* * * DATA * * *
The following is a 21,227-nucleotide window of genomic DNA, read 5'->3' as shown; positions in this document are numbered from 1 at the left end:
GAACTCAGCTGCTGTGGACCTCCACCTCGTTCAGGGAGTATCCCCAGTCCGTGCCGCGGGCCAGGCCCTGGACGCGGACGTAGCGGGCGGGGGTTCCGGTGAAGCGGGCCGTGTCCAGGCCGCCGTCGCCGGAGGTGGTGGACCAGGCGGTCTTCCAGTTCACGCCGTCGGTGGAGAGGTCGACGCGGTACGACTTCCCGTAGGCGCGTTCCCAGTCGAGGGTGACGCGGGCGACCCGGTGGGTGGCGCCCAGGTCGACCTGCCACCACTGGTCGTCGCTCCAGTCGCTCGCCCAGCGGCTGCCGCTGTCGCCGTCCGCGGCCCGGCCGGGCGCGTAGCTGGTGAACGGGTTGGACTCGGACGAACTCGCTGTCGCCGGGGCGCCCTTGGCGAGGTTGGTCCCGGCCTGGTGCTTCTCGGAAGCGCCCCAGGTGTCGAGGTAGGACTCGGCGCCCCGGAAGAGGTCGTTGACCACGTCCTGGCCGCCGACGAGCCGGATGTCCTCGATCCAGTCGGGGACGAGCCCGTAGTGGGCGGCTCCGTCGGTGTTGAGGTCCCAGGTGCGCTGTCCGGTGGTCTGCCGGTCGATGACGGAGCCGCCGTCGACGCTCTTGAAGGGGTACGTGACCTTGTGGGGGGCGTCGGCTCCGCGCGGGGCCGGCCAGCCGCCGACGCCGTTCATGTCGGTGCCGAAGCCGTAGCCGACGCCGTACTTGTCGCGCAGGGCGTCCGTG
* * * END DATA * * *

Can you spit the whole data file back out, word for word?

The following is a 21,227-nucleotide window of genomic DNA, read 5'->3' as shown; positions in this document are numbered from 1 at the left end:
GAACTCAGCTGCTGTGGACCTCCACCTCGTTCAGGGAGTATCCCCAGTCCGTGCCGCGGGCCAGGCCCTGGACGCGGACGTAGCGGGCGGGGGTTCCGGTGAAGCGGGCCGTGTCCAGGCCGCCGTCGCCGGAGGTGGTGGACCAGGCGGTCTTCCAGTTCACGCCGTCGGTGGAGAGGTCGACGCGGTACGACTTCCCGTAGGCGCGTTCCCAGTCGAGGGTGACGCGGGCGACCCGGTGGGTGGCGCCCAGGTCGACCTGCCACCACTGGTCGTCGCTCCAGTCGCTCGCCCAGCGGCTGCCGCTGTCGCCGTCCGCGGCCCGGCCGGGCGCGTAGCTGGTGAACGGGTTGGACTCGGACGAACTCGCTGTCGCCGGGGCGCCCTTGGCGAGGTTGGTCCCGGCCTGGTGCTTCTCGGAAGCGCCCCAGGTGTCGAGGTAGGACTCGGCGCCCCGGAAGAGGTCGTTGACCACGTCCTGGCCGCCGACGAGCCGGATGTCCTCGATCCAGTCGGGGACGAGCCCGTAGTGGGCGGCTCCGTCGGTGTTGAGGTCCCAGGTGCGCTGTCCGGTGGTCTGCCGGTCGATGACGGAGCCGCCGTCGACGCTCTTGAAGGGGTACGTGACCTTGTGGGGGGCGTCGGCTCCGCGCGGGGCCGGCCAGCCGCCGACGCCGTTCATGTCGGTGCCGAAGCCGTAGCCGACGCCGTACTTGTCGCGCAGGGCGTCCGTG